It's far too early to guess who'll win the election in November. But it's never too early for investors to worry about what impact it could have on the stock market -- especially when it comes to proposed tax changes.

Over the years, investors have seen a number of favorable tax changes come their way. Accounts like IRAs and 401(k) plans give investors huge opportunities to grow their retirement savings while deferring taxes. Meanwhile, tax rates on capital gains have steadily come down from 28% following the 1986 tax reforms to their current maximum of 15%. More recently, stock dividends became eligible for that lower 15% rate as well, cutting taxes for high-income taxpayers by 20 percentage points.

Both presidential candidates have proposed changes to the current tax laws. Among the proposals are hikes in both the ordinary income rates that top-bracket taxpayers pay on most of their income as well as increases in the more favorable tax rates for capital gains and stock dividends that investors enjoy.

Needless to say, both of these prospective changes could have a big impact on your retirement.

Higher rates on ordinary income
Although a general tax increase would create a heavier tax burden for interest on bonds, CDs, and other fixed-income investments -- which are taxed at the prevailing ordinary income rates -- the proposed increases aren't huge: Tax on the highest tax bracket would rise from 35% to as high as 39.6%.

Although modest, these slightly higher tax rates will affect how you save for retirement -- because it will be even more important to participate in tax-deferred saving through IRAs and employer-sponsored retirement plans. If you're eligible to make Roth IRA conversions, doing so during the current low-tax environment could create substantial tax savings.

You might also consider municipal bonds, which pay tax-exempt income. Falling local tax revenues, combined with credit-related issues at muni-bond insurers Ambac Financial (NYSE:ABK) and MBIA (NYSE:MBI), have created some uncertainty for municipal bonds, driving some yields above those for taxable Treasury bonds. But those attractive after-tax yields will become even juicier with a tax increase.

Higher rates on capital gains and dividend income
More troubling is the proposal to raise taxes on the income that's most important for stock investors: dividends and capital gains. The current 15% rate could rise to 20%-25% or even higher -- and the fear of that hike may bring an avalanche of year-end selling.

Say, for instance, you own some stocks with nice gains, and you expect to sell them within the next few years in a taxable account. Look what happens if you wait to sell until a higher tax rate comes into effect:


5-Year Average Annual Return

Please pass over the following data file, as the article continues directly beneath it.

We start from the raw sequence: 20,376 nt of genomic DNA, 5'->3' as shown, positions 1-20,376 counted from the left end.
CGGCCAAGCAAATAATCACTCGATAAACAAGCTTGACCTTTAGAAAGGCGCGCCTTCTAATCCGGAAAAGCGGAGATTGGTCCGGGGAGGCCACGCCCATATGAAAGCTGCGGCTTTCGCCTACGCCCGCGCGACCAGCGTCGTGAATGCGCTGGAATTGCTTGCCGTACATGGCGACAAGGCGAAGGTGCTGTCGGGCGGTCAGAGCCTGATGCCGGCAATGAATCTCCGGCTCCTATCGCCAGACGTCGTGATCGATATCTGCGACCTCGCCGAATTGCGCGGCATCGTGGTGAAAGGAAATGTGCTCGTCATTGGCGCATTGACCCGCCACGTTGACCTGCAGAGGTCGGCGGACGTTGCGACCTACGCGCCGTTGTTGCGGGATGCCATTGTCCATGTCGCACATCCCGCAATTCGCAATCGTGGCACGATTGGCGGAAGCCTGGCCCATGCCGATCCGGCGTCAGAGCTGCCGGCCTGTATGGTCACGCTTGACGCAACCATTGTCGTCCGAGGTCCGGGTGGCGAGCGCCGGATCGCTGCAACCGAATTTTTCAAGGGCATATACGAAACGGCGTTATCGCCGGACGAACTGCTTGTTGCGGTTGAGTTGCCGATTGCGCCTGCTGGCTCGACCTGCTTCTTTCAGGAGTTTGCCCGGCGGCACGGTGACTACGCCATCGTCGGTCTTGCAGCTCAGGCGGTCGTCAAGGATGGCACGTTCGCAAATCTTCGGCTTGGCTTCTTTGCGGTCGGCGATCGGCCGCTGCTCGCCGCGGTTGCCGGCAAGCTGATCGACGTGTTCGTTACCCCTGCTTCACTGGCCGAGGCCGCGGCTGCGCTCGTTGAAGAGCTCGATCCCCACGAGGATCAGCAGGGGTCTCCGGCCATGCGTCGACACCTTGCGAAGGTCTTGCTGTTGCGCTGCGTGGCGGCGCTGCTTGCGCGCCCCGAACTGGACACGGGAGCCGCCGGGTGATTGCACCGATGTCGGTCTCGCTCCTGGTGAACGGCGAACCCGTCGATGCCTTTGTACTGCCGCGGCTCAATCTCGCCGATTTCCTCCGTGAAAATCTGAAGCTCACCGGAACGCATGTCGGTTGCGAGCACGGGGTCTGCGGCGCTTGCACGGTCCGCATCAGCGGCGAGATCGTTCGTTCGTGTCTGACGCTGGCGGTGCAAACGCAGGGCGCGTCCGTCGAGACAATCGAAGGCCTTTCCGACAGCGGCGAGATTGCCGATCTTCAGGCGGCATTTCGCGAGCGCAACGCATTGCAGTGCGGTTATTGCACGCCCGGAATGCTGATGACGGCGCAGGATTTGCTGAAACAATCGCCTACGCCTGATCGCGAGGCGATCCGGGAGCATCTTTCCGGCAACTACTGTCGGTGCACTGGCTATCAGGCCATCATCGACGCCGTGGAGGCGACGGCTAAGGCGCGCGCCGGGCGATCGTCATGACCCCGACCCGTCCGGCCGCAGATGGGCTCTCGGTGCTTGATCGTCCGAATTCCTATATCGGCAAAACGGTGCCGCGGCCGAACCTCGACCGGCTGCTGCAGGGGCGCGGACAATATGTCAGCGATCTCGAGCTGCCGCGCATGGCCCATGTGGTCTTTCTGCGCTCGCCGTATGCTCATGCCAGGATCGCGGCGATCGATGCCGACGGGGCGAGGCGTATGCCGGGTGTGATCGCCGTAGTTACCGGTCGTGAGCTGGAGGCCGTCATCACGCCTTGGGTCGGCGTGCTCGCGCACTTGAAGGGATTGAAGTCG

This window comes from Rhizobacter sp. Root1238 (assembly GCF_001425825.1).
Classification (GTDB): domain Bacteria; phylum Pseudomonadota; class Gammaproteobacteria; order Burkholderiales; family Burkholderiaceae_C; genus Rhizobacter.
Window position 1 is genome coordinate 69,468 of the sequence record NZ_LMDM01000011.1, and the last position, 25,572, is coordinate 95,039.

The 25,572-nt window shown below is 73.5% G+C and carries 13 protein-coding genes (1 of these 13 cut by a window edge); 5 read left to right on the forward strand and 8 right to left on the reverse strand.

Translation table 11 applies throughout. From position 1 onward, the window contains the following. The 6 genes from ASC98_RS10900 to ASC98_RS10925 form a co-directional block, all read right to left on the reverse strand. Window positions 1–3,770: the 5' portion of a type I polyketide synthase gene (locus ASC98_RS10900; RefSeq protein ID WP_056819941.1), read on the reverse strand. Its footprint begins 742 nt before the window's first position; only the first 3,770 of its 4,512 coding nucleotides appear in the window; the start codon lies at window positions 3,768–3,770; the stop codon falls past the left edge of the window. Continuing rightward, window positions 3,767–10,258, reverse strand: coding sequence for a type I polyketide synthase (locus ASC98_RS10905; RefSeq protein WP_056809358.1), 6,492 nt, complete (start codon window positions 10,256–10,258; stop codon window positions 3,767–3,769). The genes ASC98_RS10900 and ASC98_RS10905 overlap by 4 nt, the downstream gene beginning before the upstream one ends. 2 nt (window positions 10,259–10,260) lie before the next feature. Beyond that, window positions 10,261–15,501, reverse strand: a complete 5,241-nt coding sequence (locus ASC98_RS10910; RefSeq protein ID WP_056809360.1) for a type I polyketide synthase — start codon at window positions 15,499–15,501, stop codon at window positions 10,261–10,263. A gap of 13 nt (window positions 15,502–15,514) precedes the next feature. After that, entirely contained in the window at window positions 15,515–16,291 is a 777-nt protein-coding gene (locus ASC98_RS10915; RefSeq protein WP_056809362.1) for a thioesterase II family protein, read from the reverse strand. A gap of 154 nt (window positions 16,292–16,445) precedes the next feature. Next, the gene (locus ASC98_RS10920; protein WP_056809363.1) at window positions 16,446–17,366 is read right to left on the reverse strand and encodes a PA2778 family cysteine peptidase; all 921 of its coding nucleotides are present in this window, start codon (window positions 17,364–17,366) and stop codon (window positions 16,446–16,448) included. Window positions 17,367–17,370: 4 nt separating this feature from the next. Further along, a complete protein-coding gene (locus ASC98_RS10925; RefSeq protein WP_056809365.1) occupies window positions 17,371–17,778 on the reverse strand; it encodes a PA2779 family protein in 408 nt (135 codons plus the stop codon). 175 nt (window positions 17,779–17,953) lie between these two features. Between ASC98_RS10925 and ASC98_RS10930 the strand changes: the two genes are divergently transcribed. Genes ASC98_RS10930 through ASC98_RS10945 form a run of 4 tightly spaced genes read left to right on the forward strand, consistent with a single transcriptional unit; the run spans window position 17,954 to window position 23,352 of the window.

Current Gain on $10,000 Investment in 2003

Tax If Sell Now

Tax If Sell At Higher Tax Rate

Halliburton (NYSE:HAL)





Potash Corp. (NYSE:POT)









$26,225-$32,782 (NASDAQ:AMZN)





Research In Motion (NASDAQ:RIMM)





Source: Yahoo Finance. As of Sept. 8. Assumes $10,000 investment in each stock and tax rate increase to 20-25%.

Faced with the possibility of paying thousands of dollars more in taxes, many investors will sell sooner rather than later.

Whether or not you hold investments in a taxable account, these proposed tax changes may affect your investments -- because they affect other people's investments. If investors who sell assets at the end of the year reinvest in other stocks, the net impact on the overall market may be small. But if those investors choose not to reinvest in stocks -- not a crazy assumption, especially given how fearful many investors are right now -- then the extra selling pressure could prove to be the catalyst for further declines.

The Foolish bottom line
No matter who wins in November, the tax code is likely to get an update. And although taxes aren't the only thing you should consider in making investment decisions, ignoring potential tax changes can be disastrous to your finances.

If you'd like to find out more about how proposed tax changes could affect your retirement savings -- and what you can do to protect yourself -- consult the experts at our Rule Your Retirement service. Foolish retirement guru Robert Brokamp and his team cover the whole range of retirement topics, from making the most of IRAs and other retirement savings methods to making specific stock and fund recommendations. Click here for a free 30-day free trial -- there's no obligation to subscribe.

Fool contributor Dan Caplinger expects higher tax rates sooner or later. He doesn't own shares of the stocks mentioned in this article. Apple and are Motley Fool Stock Advisor recommendations. The Fool's disclosure policy is always above average.